We Can Upcycle Plastic Waste into Valuable Molecules 

We Can Upcycle Plastic Waste into Valuable Molecules 

When we started using plastics about 70 years ago, not much thought was given to the implications of their lifespan and the fact that they can take centuries to decompose. 

Consequently, as plastics have diversified and become easier to manufacture, the planet is now straddling some 8.3 billion tons of the stuff without enough technology or incentives to shrink that growing pile. Plastic is cheaper and easier to produce and throw away than it is to recycle. 

UC Santa Barbara researchers Susannah Scott and Mahdi Abu-Omar are poised to shift this decades-old paradigm.  

How? With a one-pot, low-temperature catalytic method that upcycles polyethylene (a polymer that is found in about a a third of all plastics produced, with a global value of about $200 billion annually) into high-value alkylaromatic molecules that are the basis of many industrial chemicals and consumer products.  

Adding value to what would otherwise become trash could make plastic waste recycling a more attractive and practical pursuit with an environmentally beneficial outcome 

“Here’s a potential solution,” said Scott, who with her colleagues has now published their research in the journal Science. Their effort, she said, is one in a growing list of possible measures that can be taken to turn plastic’s linear, wasteful economy into a more sustainable, circular one. 

“This is a demonstration of what can be done,” she said. 

A Second Life for Waste Plastics 

There’s no denying that modern existence owes a lot to plastics, from the packaging that keeps foods fresh, to the sterile materials used in medical applications, to the cheap, lightweight parts that go into many of our affordable, durable goods.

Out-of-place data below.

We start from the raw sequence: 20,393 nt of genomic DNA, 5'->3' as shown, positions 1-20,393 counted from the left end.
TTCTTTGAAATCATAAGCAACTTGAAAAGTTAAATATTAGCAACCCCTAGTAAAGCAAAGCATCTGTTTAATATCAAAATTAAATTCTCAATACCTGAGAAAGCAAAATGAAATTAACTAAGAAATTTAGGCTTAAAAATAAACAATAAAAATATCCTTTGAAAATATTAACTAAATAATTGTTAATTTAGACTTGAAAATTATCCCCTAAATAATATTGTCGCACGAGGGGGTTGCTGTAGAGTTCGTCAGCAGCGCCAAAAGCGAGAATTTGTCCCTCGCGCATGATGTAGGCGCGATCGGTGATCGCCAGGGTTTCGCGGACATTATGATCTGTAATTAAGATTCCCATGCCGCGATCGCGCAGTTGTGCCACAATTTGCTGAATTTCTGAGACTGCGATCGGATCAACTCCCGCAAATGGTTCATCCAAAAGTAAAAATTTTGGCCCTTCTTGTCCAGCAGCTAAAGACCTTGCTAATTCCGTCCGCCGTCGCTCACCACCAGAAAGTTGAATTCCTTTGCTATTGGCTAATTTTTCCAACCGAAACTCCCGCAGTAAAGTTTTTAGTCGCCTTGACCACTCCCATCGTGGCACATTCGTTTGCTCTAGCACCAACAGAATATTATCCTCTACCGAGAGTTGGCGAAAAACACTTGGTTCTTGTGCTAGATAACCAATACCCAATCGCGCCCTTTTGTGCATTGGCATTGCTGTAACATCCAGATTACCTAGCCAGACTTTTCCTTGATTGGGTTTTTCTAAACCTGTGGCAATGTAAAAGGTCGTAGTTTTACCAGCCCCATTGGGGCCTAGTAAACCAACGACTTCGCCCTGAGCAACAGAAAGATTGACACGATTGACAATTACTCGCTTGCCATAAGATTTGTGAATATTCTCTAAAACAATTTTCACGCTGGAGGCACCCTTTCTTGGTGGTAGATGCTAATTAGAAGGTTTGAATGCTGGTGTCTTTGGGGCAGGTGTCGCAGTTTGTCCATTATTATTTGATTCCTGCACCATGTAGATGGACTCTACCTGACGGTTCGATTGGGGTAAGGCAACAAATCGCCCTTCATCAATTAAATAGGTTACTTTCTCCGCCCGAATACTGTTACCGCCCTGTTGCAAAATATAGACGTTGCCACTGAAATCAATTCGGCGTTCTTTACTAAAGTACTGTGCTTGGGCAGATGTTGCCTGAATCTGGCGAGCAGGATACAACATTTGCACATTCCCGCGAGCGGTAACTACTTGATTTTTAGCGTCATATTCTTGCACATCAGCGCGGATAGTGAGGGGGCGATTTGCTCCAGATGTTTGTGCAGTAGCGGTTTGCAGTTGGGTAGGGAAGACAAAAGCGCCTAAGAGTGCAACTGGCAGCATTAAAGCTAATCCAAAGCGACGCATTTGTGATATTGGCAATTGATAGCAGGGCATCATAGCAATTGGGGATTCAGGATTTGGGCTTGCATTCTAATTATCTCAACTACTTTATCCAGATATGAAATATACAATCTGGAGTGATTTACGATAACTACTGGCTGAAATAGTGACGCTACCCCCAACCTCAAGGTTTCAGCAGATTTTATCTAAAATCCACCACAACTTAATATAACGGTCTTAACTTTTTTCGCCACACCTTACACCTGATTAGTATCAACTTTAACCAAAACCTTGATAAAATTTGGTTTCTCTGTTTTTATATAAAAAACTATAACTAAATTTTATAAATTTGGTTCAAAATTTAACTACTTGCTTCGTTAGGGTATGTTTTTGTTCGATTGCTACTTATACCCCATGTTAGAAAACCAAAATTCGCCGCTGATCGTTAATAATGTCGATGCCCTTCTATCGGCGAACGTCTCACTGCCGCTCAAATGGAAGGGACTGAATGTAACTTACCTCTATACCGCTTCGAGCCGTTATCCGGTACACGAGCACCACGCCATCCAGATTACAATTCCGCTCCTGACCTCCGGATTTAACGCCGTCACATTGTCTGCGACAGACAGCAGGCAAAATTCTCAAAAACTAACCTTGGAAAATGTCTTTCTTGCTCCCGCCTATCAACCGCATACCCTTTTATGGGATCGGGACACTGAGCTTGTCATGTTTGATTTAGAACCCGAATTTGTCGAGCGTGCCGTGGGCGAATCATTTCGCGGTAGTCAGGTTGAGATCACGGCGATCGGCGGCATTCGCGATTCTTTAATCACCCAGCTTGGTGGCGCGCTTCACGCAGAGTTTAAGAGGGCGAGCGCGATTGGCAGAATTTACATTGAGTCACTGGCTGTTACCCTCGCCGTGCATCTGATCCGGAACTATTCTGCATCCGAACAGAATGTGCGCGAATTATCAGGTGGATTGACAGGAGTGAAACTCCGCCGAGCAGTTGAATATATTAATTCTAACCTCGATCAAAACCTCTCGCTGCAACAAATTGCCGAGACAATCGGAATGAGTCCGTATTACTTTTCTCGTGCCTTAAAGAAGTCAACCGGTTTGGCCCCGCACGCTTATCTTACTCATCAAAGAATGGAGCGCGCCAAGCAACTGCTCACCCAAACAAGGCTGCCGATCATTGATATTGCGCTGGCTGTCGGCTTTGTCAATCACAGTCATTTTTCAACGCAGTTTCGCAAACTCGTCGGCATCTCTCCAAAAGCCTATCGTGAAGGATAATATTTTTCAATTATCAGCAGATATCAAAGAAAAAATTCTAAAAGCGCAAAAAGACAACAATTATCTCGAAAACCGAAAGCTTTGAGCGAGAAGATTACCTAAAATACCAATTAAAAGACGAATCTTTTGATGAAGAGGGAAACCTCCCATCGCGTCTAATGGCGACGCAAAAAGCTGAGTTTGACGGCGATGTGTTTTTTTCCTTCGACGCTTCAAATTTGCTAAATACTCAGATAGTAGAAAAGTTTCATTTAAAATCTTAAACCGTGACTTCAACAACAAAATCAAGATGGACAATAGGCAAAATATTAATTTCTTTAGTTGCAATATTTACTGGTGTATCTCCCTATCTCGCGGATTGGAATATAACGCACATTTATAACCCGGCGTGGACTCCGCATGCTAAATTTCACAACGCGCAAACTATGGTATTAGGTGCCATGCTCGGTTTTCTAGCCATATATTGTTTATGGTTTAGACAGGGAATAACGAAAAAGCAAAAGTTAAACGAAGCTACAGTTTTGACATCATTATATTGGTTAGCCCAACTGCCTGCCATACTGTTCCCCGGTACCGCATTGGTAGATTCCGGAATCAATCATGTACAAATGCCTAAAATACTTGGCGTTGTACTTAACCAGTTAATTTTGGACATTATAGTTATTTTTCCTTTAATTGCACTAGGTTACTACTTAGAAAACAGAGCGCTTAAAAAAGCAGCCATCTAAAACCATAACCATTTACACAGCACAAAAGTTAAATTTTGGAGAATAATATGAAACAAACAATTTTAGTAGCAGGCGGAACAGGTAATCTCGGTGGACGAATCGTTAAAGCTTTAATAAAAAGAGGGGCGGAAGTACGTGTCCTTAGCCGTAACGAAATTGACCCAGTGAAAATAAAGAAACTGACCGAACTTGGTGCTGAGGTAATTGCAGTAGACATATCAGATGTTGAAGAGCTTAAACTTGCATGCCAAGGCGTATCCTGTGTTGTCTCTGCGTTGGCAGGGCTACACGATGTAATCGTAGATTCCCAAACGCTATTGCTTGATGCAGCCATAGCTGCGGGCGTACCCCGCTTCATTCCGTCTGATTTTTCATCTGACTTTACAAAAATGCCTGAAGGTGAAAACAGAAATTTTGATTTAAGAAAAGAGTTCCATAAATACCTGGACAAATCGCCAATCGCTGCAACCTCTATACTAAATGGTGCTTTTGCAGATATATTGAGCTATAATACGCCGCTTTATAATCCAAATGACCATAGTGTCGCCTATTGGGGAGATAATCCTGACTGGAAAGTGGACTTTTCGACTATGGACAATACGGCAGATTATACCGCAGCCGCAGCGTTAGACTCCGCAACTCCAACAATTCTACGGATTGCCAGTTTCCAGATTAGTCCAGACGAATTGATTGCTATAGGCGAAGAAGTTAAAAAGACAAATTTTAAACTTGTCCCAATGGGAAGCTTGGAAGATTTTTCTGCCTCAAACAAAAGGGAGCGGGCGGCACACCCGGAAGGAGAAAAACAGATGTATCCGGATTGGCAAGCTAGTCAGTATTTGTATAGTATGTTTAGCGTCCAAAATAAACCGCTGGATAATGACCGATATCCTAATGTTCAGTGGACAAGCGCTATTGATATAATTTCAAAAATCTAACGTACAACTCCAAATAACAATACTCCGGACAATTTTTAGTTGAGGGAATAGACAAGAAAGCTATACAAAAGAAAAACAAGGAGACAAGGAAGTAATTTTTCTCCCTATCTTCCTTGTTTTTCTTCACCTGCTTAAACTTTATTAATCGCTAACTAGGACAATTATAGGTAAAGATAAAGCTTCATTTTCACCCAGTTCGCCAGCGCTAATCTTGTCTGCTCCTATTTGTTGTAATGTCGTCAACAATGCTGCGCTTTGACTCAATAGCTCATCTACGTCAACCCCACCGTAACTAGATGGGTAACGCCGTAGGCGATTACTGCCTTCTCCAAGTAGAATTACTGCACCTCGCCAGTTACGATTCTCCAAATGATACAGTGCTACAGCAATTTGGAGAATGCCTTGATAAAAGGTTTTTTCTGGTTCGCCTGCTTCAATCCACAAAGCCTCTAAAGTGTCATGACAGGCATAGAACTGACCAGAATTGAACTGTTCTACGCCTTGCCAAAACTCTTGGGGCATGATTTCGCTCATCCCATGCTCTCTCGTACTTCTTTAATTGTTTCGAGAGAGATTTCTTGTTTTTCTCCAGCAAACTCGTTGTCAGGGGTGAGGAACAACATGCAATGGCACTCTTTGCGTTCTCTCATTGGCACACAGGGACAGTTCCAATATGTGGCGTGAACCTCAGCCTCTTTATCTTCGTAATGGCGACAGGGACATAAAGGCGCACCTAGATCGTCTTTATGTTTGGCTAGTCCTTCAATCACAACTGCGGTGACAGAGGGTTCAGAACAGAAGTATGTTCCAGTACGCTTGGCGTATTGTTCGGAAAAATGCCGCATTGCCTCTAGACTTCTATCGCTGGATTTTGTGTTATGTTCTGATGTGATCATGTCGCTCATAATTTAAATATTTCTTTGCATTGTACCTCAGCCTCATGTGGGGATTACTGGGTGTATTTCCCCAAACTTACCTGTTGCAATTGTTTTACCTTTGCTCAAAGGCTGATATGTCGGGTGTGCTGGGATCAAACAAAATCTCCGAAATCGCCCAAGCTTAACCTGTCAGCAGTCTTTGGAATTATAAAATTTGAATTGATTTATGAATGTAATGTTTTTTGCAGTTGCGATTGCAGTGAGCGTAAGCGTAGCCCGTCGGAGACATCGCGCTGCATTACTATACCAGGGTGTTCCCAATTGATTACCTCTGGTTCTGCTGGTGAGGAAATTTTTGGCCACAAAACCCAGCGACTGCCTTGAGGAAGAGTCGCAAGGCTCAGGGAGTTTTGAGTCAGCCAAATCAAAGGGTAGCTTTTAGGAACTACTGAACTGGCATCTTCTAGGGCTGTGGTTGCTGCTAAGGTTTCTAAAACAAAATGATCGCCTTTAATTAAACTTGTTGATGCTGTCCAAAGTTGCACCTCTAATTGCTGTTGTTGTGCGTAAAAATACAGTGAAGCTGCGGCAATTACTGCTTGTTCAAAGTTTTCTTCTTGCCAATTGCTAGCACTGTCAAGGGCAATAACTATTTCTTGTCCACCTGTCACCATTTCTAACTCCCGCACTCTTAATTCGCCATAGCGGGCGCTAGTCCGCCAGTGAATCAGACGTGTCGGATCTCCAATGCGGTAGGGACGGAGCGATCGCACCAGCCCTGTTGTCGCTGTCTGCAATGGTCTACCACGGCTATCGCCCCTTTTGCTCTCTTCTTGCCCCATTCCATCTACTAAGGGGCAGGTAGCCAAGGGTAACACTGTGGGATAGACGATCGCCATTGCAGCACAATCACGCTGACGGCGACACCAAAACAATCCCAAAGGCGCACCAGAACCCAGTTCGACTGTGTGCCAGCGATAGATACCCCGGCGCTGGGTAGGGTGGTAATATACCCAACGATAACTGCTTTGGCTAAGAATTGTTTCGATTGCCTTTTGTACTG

“There are many positive things about plastics that we have to keep in view,” said Scott, a professor of chemistry and of chemical engineering at UC Santa Barbara, who holds the UCSB Mellichamp Chair in Sustainable Catalytic Processing. “At the same time, we realize that there is this really serious end-of-life issue which is an unintended consequence.” 

The property that makes plastics so useful is also what makes them so persistent, the researchers explained. It’s their chemical inertness — they generally don’t react to other components of their environment.

Plastic pipes don’t rust or leach into the water supply, plastic bottles can store caustic chemicals, plastic coatings can resist high temperatures. 

“You can put one of these pipes in the ground and a hundred years later you can dig it up and it’s exactly the same pipe and it keeps your water completely safe,” Scott said. 

But this quality of inertness also makes plastics very slow to break down naturally and very energy intensive to do so artificially. 

“They’re made with carbon-carbon, and carbon-hydrogen bonds, and they’re very difficult to chemically recycle,” explained fellow chemical engineering professor Abu-Omar, who specializes in energy catalysis and holds the UCSB Mellichamp Chair in Green Chemistry.  

Though much research effort has been spent on learning how to reduce plastics to their basic components for sustainability purposes, the energy cost “has plagued the field for a long time,” the researchers said.